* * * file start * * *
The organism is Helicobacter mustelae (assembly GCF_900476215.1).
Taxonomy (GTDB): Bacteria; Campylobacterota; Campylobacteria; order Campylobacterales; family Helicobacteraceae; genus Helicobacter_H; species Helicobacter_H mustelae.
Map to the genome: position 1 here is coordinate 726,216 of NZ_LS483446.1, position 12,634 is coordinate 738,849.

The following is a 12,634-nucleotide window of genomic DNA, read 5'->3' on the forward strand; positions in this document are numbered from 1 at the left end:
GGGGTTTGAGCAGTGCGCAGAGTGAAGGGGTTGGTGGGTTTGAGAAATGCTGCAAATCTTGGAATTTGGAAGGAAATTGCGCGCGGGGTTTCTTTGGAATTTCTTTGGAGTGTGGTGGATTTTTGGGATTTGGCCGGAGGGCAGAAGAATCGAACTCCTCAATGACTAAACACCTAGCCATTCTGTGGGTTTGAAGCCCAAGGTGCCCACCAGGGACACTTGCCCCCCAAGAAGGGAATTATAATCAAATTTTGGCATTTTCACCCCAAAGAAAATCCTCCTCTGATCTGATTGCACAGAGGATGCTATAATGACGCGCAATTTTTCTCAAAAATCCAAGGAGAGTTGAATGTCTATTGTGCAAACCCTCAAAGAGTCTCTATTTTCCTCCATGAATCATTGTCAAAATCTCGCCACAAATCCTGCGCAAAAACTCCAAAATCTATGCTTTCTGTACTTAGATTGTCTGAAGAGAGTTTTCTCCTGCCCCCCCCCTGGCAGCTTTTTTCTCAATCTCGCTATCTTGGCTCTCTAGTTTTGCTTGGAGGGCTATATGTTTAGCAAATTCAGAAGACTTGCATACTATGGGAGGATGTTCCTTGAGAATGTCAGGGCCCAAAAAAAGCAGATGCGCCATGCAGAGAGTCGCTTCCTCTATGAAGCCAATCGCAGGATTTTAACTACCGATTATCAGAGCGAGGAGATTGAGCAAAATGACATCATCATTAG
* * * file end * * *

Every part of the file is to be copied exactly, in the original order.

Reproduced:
The organism is Helicobacter mustelae (assembly GCF_900476215.1).
Taxonomy (GTDB): Bacteria; Campylobacterota; Campylobacteria; order Campylobacterales; family Helicobacteraceae; genus Helicobacter_H; species Helicobacter_H mustelae.
Map to the genome: position 1 here is coordinate 726,216 of NZ_LS483446.1, position 12,634 is coordinate 738,849.

The following is a 12,634-nucleotide window of genomic DNA, read 5'->3' on the forward strand; positions in this document are numbered from 1 at the left end:
GGGGTTTGAGCAGTGCGCAGAGTGAAGGGGTTGGTGGGTTTGAGAAATGCTGCAAATCTTGGAATTTGGAAGGAAATTGCGCGCGGGGTTTCTTTGGAATTTCTTTGGAGTGTGGTGGATTTTTGGGATTTGGCCGGAGGGCAGAAGAATCGAACTCCTCAATGACTAAACACCTAGCCATTCTGTGGGTTTGAAGCCCAAGGTGCCCACCAGGGACACTTGCCCCCCAAGAAGGGAATTATAATCAAATTTTGGCATTTTCACCCCAAAGAAAATCCTCCTCTGATCTGATTGCACAGAGGATGCTATAATGACGCGCAATTTTTCTCAAAAATCCAAGGAGAGTTGAATGTCTATTGTGCAAACCCTCAAAGAGTCTCTATTTTCCTCCATGAATCATTGTCAAAATCTCGCCACAAATCCTGCGCAAAAACTCCAAAATCTATGCTTTCTGTACTTAGATTGTCTGAAGAGAGTTTTCTCCTGCCCCCCCCCTGGCAGCTTTTTTCTCAATCTCGCTATCTTGGCTCTCTAGTTTTGCTTGGAGGGCTATATGTTTAGCAAATTCAGAAGACTTGCATACTATGGGAGGATGTTCCTTGAGAATGTCAGGGCCCAAAAAAAGCAGATGCGCCATGCAGAGAGTCGCTTCCTCTATGAAGCCAATCGCAGGATTTTAACTACCGATTATCAGAGCGAGGAGATTGAGCAAAATGACATCATCATTAG